In Praise of Incitement
From the www.monabaker.com archive (legacy material)
Gideon Levy | Haaretz | August 14, 2005
The struggle against incitement is the refuge of cowards, who are afraid to attack the inciters for their genuine acts of injustice. The battle by Attorney General Menachem Mazuz against turning incitement into a wholesale offense is an important fight to preserve freedom of expression in Israel.
Mazuz does not deserve the flood of criticism that has followed his statement that no legal connection has been established between the incitement that preceded the murder of Yitzhak Rabin and the murder itself, and that right-wing inciters deserve condemnation, but not prosecution. They deserve to be tried for the injustices they commit, and these are countless, and not for their words and thoughts.
However, the right’s evil deeds and violence are hardly ever prosecuted in Israel, terrified as it is of the settlers. Many more people demand that some rabbi be put on trial for saying harsh things against the prime minister than a settler who has shot a child.
In general, incitement cannot by itself lead to murder. When people on the left called Ariel Sharon a murderer after the Lebanon War, nobody imagined harming him because of it.
The truth is, we ought to lament the fact that only the right commits incitement nowadays. It would be good if the left were to awaken from the long hibernation that has seized it and also use the weapon of incitement.
It’s a shame nobody here incites against the Immigration Police, an army of thugs that torments the weak; too bad the left does not incite against the liquidation units in the territories, against soldiers who harass Palestinians at checkpoints, against Border Policemen who shoot children and unarmed and nonviolent protesters, against Shin Bet agents who torture detainees, against soldiers who demolish homes. Too bad there isn’t more incitement against the settlers, the olive grove plunderers, vineyard uprooters, land grabbers. Too bad a real fomenting campaign does not take place here against everyone tainted by the crimes of war and occupation.
The fashionable thing nowadays is to criticize the right for incitement. Everyone who comes out strongly against the disengagement and in favor of refusing evacuation orders is immediately suspected of this fashionable offense, and when the attorney general refrains from issuing indictments, the so-called left grows frantic. Shinui chair Yosef Lapid is horrified by the rabbis’ incitement, but never by the acts of the settlers and soldiers. This is the cowardly conduct of somebody who is afraid of laying out the real indictment. The ones who need to be put on trial are those who have committed heinous crimes, such as killing hundreds of innocent Palestinians over the past four years in the name of the State of Israel, and not the extremist rabbis.
Who hasn’t been suspected of the terrible offense in recent months? Police officers were dispatched to the funeral of the terrorist Eden Natan Zada to prevent incitement; the soldiers who combat protesters against the fence in Bil’in testified they had heard “cries of incitement” at demonstrations; the broadcasters of the pulsa denura curse ritual were excoriated as inciters; and those who put up the posters proclaiming, “Sharon is a dictator” fell under the same suspicion, as did a Monopoly game that was confiscated in the settlements. Even the singer Mookie, who called for “breaking the settlers’ bones,” was accused of incitement. Every blunt and extreme stance immediately elicits a self-righteous demand for a trial, and only the attorney general stands in the breach and prevents an indictment from being filed. Mazuz may be the last soldier defending freedom of expression.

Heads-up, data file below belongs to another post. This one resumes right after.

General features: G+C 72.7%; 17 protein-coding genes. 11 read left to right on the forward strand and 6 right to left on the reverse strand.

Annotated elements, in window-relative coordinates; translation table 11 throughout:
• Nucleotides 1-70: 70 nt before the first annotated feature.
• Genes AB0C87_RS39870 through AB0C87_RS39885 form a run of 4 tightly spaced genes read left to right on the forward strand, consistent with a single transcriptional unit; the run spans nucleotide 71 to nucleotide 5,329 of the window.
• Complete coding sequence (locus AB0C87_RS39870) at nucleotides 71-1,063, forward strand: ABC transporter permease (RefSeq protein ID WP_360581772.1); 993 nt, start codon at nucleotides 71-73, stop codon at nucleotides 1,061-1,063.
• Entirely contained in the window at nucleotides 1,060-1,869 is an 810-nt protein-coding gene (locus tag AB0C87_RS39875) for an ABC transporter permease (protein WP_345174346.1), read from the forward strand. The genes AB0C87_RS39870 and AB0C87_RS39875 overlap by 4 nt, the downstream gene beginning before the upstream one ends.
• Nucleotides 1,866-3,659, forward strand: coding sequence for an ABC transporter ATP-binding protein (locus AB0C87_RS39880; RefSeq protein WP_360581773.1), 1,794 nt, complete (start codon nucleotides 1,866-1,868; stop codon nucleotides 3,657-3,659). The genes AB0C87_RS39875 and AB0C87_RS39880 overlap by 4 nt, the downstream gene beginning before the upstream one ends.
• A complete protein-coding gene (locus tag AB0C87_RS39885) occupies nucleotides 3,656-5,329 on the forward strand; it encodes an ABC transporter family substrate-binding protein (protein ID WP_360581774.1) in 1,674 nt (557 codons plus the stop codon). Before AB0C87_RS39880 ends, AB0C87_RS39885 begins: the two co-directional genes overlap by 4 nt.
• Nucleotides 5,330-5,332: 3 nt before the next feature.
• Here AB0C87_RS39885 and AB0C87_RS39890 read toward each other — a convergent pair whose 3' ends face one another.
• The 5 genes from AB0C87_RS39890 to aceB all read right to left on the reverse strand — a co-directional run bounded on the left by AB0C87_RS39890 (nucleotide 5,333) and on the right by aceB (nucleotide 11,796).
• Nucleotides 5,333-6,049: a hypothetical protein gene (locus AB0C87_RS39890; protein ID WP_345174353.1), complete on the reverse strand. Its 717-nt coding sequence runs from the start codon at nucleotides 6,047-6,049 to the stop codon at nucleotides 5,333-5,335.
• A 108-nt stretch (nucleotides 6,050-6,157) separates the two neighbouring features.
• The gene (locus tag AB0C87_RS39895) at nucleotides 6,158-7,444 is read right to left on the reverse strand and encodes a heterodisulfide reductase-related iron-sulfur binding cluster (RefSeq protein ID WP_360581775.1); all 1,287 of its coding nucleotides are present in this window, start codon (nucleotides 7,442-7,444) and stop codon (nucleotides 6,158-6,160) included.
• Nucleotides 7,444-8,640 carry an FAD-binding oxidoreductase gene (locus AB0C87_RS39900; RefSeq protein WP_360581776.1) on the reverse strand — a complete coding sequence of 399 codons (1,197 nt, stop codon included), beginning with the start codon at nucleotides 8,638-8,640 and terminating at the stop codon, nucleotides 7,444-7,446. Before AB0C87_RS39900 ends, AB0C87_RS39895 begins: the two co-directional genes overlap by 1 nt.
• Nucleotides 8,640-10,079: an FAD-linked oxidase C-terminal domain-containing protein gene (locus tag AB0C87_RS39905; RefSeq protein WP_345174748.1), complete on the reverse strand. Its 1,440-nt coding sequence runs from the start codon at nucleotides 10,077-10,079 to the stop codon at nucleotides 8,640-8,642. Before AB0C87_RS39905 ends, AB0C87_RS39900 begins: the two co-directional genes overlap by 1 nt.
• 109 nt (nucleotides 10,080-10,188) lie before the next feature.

Words do not kill. It is permissible to take every extreme position and it is permissible and necessary to condemn immoral positions, but not to prosecute them. In any case, the fiercest incitement running rampant here is not against Sharon or the disengagement, but against Arabs, yet we do not constantly get suggestions to prosecute those who smear the slogan “Death to the Arabs” across the country. But even these filthy racists do not deserve being prosecuted. Society needs to disgorge them from its midst, but not put them on trial.
The racist rabbi of Safed, Shmuel Eliahu, who called to not rent apartments to Arabs, should not be prosecuted, only made a pariah. Whoever truly wants to combat an affliction would do better to repudiate the racism that has taken hold of the judicial system, at every level, before picking on the eccentrics and crackpots of the right. But that would take guts.
Accusation of incitement are usually found under dark regimes, which set up thought police. There are 63 Ethiopian citizens imprisoned in Israel who are seeking political asylum because in their own country, they might be tried for incitement, an offense that carries a possible death sentence. Does Israel want to resemble such regimes?
The settlers must be allowed to wage their desperate and futile rearguard action, and given an opportunity to unload all of their violent and racist thoughts. Their true nature is thus revealed and must of course be condemned. But the evil damage they cause stems entirely from their actions. Let them call for refusal as much as they like, and put the refuseniks on trial; let them preach violence, and put those who are violent on trial. The actions of the settlers, by definition an immoral public that settled in a country where they did not belong, are sufficient; leave their thoughts and words alone.